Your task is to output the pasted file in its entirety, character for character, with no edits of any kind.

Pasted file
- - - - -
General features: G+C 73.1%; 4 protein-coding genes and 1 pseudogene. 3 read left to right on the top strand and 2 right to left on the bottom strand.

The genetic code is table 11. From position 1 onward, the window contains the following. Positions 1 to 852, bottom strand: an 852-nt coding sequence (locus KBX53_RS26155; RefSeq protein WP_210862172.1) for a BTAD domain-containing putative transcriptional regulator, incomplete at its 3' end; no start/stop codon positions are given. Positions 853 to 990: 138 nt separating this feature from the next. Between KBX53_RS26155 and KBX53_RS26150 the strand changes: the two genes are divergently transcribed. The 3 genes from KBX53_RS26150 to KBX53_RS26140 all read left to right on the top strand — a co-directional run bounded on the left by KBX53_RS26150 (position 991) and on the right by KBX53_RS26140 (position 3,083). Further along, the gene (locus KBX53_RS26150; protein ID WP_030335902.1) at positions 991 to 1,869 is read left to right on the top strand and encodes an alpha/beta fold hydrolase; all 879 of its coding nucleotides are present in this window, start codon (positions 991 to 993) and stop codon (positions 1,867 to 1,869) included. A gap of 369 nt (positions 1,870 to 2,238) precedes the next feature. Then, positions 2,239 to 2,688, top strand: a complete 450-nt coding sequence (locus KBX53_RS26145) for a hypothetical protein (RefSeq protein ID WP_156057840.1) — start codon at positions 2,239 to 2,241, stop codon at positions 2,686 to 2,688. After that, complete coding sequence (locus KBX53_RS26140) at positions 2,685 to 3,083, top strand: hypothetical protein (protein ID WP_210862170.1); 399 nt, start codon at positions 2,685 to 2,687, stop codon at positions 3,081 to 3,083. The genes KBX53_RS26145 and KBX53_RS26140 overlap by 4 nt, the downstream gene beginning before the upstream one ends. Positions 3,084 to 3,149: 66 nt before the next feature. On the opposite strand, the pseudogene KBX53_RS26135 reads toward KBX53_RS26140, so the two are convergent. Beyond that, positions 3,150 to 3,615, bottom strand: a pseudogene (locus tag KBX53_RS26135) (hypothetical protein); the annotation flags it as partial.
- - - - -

General features: G+C 73.1%; 4 protein-coding genes and 1 pseudogene. 3 read left to right on the top strand and 2 right to left on the bottom strand.

The genetic code is table 11. From position 1 onward, the window contains the following. Positions 1 to 852, bottom strand: an 852-nt coding sequence (locus KBX53_RS26155; RefSeq protein WP_210862172.1) for a BTAD domain-containing putative transcriptional regulator, incomplete at its 3' end; no start/stop codon positions are given. Positions 853 to 990: 138 nt separating this feature from the next. Between KBX53_RS26155 and KBX53_RS26150 the strand changes: the two genes are divergently transcribed. The 3 genes from KBX53_RS26150 to KBX53_RS26140 all read left to right on the top strand — a co-directional run bounded on the left by KBX53_RS26150 (position 991) and on the right by KBX53_RS26140 (position 3,083). Further along, the gene (locus KBX53_RS26150; protein ID WP_030335902.1) at positions 991 to 1,869 is read left to right on the top strand and encodes an alpha/beta fold hydrolase; all 879 of its coding nucleotides are present in this window, start codon (positions 991 to 993) and stop codon (positions 1,867 to 1,869) included. A gap of 369 nt (positions 1,870 to 2,238) precedes the next feature. Then, positions 2,239 to 2,688, top strand: a complete 450-nt coding sequence (locus KBX53_RS26145) for a hypothetical protein (RefSeq protein ID WP_156057840.1) — start codon at positions 2,239 to 2,241, stop codon at positions 2,686 to 2,688. After that, complete coding sequence (locus KBX53_RS26140) at positions 2,685 to 3,083, top strand: hypothetical protein (protein ID WP_210862170.1); 399 nt, start codon at positions 2,685 to 2,687, stop codon at positions 3,081 to 3,083. The genes KBX53_RS26145 and KBX53_RS26140 overlap by 4 nt, the downstream gene beginning before the upstream one ends. Positions 3,084 to 3,149: 66 nt before the next feature. On the opposite strand, the pseudogene KBX53_RS26135 reads toward KBX53_RS26140, so the two are convergent. Beyond that, positions 3,150 to 3,615, bottom strand: a pseudogene (locus tag KBX53_RS26135) (hypothetical protein); the annotation flags it as partial.